Give What is Due

A Reflection on the Readings from Tobit & Mark for Saturday of the Ninth Week in Ordinary Time

Brothers and sisters, today’s reflection is going to be a little different.  I felt convicted that to write too many of my own thoughts today would be detracting from what is already in the readings, so instead I offer you a letter of sorts that I have compiled from today’s readings.

“My Child,

I will now tell you the whole truth; I will conceal nothing at all from you.

I once declared from atop a mountain, “Blessed are the poor in spirit; for theirs is the Kingdom of heaven.”  Since then many people have wrestled with what I really meant, so allow me to tell you a story.

One day I sat opposite the collection box and watched people donate their money.  There were wealthy people who gave large sums.  Then, a poor widow came and put in two small coins worth a few cents.  I called my disciples around, just as I call you.  I told them, “Amen, I say to you, this poor widow put in more than all the other benefactors.  They have all given from their surplus wealth, but she gave from her poverty.  She gave all she had, her whole livelihood.”  This is what it means to be poor in spirit.  To be willing to let go of these earthly possessions because it is all from God and will go back to serving God’s will.  The virtuousness of this widow’s action does not make the vice surrounding her any less heartbreaking.

Our immediate reaction might be to lift up this widow in prayer.  This is good, just as it was I who presented and read the record of your prayer before the Glory of the Lord.  But do not allow prayer to become a pretext for neglecting charity and justice.  This pretext is the heartbreaking vice that surrounds the widow and I warn you of this because there are those who have forgotten that prayer and fasting are good, but better than either is almsgiving accompanied by righteousness.  Because of their forgetfulness, the widow’s entire livelihood was eaten up, while others remained comfortable in their surplus.  They will receive a very severe condemnation.  For a little wealth with righteousness is better than abundance with wickedness.  It is better to give alms than to store up gold.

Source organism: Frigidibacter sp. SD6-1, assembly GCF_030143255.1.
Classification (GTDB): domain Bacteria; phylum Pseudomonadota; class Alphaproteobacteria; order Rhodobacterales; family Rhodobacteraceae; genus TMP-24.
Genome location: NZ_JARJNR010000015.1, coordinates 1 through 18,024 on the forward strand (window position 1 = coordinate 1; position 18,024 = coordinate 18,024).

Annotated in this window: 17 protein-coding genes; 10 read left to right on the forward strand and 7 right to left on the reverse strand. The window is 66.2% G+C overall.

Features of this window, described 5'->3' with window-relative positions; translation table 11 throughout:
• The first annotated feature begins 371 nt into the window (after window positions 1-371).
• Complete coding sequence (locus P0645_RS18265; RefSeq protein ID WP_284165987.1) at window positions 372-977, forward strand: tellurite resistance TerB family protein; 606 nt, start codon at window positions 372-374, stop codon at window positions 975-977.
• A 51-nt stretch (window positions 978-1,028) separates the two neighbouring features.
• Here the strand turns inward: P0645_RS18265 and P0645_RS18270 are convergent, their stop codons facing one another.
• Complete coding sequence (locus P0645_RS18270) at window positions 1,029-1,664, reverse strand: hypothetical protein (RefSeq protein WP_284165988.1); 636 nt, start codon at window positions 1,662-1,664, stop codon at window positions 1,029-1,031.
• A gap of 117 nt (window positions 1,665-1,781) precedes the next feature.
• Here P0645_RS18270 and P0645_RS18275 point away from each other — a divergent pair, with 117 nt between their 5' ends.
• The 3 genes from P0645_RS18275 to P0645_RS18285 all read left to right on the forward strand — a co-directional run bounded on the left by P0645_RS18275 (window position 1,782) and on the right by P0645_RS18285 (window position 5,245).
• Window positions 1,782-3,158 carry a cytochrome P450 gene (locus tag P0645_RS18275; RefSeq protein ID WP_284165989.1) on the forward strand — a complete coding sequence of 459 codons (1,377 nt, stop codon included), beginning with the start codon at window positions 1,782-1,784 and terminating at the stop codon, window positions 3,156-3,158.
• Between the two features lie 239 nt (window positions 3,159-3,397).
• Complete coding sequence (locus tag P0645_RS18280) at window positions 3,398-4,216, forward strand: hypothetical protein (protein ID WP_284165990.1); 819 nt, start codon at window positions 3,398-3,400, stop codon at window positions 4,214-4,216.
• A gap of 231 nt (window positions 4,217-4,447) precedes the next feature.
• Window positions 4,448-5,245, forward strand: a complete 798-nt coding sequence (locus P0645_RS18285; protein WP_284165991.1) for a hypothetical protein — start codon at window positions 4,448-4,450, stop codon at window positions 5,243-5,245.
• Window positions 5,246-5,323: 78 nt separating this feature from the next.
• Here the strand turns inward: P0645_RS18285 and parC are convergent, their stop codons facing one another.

Now this attitude of poverty of spirit doesn’t just apply to putting money in the collection basket.  We don’t really become detached from our wealth until we start to recognize God’s hand in the skills, talents, and opportunities that brought it to us in the first place.   Thus, this poverty extends not only to money, but also to honor, glory and praise.  Child, thank God! Give him the praise and the glory.  Before all the living, acknowledge the many good things he has done for you, by blessing and extolling his name in song; even if you can’t sing.  Honor and proclaim God’s deeds, and do not be slack in praising him.  A king’s secret it is prudent to keep, but the works of God are to be declared and made known. Praise them with due honor.

And if you truly wish to honor all that He has done for you, see how He provides so that you too may provide for others.  Child, see to it that you give what is due to those making the journey with you.  This is just in the eyes of Our Father.  He wishes for you to do this because He knows that those who regularly give alms shall enjoy a full life; but those habitually guilty of sin are their own worst enemies.”

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